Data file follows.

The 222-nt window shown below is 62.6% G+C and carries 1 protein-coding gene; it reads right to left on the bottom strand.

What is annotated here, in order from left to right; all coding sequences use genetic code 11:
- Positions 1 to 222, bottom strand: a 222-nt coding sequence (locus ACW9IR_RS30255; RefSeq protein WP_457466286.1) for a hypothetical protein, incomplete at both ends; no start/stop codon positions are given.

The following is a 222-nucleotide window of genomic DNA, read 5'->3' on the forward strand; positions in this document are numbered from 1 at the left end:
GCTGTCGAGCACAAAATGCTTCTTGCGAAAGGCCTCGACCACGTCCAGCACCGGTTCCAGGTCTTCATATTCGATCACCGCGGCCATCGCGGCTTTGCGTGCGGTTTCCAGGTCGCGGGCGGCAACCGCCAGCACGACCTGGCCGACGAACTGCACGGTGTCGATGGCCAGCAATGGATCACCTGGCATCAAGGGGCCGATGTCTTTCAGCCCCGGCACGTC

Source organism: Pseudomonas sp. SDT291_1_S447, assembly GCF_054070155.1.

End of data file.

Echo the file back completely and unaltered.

The 222-nt window shown below is 62.6% G+C and carries 1 protein-coding gene; it reads right to left on the bottom strand.

What is annotated here, in order from left to right; all coding sequences use genetic code 11:
- Positions 1 to 222, bottom strand: a 222-nt coding sequence (locus ACW9IR_RS30255; RefSeq protein WP_457466286.1) for a hypothetical protein, incomplete at both ends; no start/stop codon positions are given.

The following is a 222-nucleotide window of genomic DNA, read 5'->3' on the forward strand; positions in this document are numbered from 1 at the left end:
GCTGTCGAGCACAAAATGCTTCTTGCGAAAGGCCTCGACCACGTCCAGCACCGGTTCCAGGTCTTCATATTCGATCACCGCGGCCATCGCGGCTTTGCGTGCGGTTTCCAGGTCGCGGGCGGCAACCGCCAGCACGACCTGGCCGACGAACTGCACGGTGTCGATGGCCAGCAATGGATCACCTGGCATCAAGGGGCCGATGTCTTTCAGCCCCGGCACGTC

Source organism: Pseudomonas sp. SDT291_1_S447, assembly GCF_054070155.1.